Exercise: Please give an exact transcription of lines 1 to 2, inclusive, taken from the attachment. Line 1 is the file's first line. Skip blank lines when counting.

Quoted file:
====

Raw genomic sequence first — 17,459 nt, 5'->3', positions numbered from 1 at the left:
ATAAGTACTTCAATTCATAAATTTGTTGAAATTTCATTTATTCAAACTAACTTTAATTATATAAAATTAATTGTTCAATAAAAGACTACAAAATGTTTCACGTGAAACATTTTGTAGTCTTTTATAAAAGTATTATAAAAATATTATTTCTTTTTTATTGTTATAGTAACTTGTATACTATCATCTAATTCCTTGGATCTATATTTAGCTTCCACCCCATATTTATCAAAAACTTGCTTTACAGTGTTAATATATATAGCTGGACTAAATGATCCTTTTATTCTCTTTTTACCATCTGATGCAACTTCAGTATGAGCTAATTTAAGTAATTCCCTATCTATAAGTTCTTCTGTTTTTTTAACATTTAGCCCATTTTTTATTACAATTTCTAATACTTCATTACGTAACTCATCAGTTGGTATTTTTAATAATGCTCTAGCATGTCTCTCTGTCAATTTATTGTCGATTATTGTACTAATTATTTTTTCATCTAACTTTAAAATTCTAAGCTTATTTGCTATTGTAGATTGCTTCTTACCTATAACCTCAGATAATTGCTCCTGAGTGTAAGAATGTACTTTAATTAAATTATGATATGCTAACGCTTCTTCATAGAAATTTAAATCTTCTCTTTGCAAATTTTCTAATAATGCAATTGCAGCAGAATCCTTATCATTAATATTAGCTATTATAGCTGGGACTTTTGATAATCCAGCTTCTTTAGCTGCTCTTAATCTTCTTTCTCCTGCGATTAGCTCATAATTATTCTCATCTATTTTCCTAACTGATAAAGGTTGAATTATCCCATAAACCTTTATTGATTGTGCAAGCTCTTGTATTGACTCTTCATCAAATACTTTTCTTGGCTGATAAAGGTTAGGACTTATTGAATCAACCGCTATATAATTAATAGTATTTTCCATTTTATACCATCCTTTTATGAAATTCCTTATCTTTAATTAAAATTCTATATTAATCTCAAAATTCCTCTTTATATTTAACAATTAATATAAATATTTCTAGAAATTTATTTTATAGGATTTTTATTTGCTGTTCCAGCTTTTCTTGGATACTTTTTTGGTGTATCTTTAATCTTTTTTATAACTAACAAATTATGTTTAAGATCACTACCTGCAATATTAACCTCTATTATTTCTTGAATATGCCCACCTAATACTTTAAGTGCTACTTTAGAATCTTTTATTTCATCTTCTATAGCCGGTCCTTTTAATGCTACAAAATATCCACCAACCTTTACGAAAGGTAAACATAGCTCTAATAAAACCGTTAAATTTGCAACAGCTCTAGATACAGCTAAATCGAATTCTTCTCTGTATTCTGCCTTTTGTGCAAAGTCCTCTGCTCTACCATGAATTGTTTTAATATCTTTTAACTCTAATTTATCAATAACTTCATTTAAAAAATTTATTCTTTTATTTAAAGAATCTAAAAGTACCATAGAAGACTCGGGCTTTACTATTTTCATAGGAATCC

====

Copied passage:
Raw genomic sequence first — 17,459 nt, 5'->3', positions numbered from 1 at the left:
ATAAGTACTTCAATTCATAAATTTGTTGAAATTTCATTTATTCAAACTAACTTTAATTATATAAAATTAATTGTTCAATAAAAGACTACAAAATGTTTCACGTGAAACATTTTGTAGTCTTTTATAAAAGTATTATAAAAATATTATTTCTTTTTTATTGTTATAGTAACTTGTATACTATCATCTAATTCCTTGGATCTATATTTAGCTTCCACCCCATATTTATCAAAAACTTGCTTTACAGTGTTAATATATATAGCTGGACTAAATGATCCTTTTATTCTCTTTTTACCATCTGATGCAACTTCAGTATGAGCTAATTTAAGTAATTCCCTATCTATAAGTTCTTCTGTTTTTTTAACATTTAGCCCATTTTTTATTACAATTTCTAATACTTCATTACGTAACTCATCAGTTGGTATTTTTAATAATGCTCTAGCATGTCTCTCTGTCAATTTATTGTCGATTATTGTACTAATTATTTTTTCATCTAACTTTAAAATTCTAAGCTTATTTGCTATTGTAGATTGCTTCTTACCTATAACCTCAGATAATTGCTCCTGAGTGTAAGAATGTACTTTAATTAAATTATGATATGCTAACGCTTCTTCATAGAAATTTAAATCTTCTCTTTGCAAATTTTCTAATAATGCAATTGCAGCAGAATCCTTATCATTAATATTAGCTATTATAGCTGGGACTTTTGATAATCCAGCTTCTTTAGCTGCTCTTAATCTTCTTTCTCCTGCGATTAGCTCATAATTATTCTCATCTATTTTCCTAACTGATAAAGGTTGAATTATCCCATAAACCTTTATTGATTGTGCAAGCTCTTGTATTGACTCTTCATCAAATACTTTTCTTGGCTGATAAAGGTTAGGACTTATTGAATCAACCGCTATATAATTAATAGTATTTTCCATTTTATACCATCCTTTTATGAAATTCCTTATCTTTAATTAAAATTCTATATTAATCTCAAAATTCCTCTTTATATTTAACAATTAATATAAATATTTCTAGAAATTTATTTTATAGGATTTTTATTTGCTGTTCCAGCTTTTCTTGGATACTTTTTTGGTGTATCTTTAATCTTTTTTATAACTAACAAATTATGTTTAAGATCACTACCTGCAATATTAACCTCTATTATTTCTTGAATATGCCCACCTAATACTTTAAGTGCTACTTTAGAATCTTTTATTTCATCTTCTATAGCCGGTCCTTTTAATGCTACAAAATATCCACCAACCTTTACGAAAGGTAAACATAGCTCTAATAAAACCGTTAAATTTGCAACAGCTCTAGATACAGCTAAATCGAATTCTTCTCTGTATTCTGCCTTTTGTGCAAAGTCCTCTGCTCTACCATGAATTGTTTTAATATCTTTTAACTCTAATTTATCAATAACTTCATTTAAAAAATTTATTCTTTTATTTAAAGAATCTAAAAGTACCATAGAAGACTCGGGCTTTACTATTTTCATAGGAATCC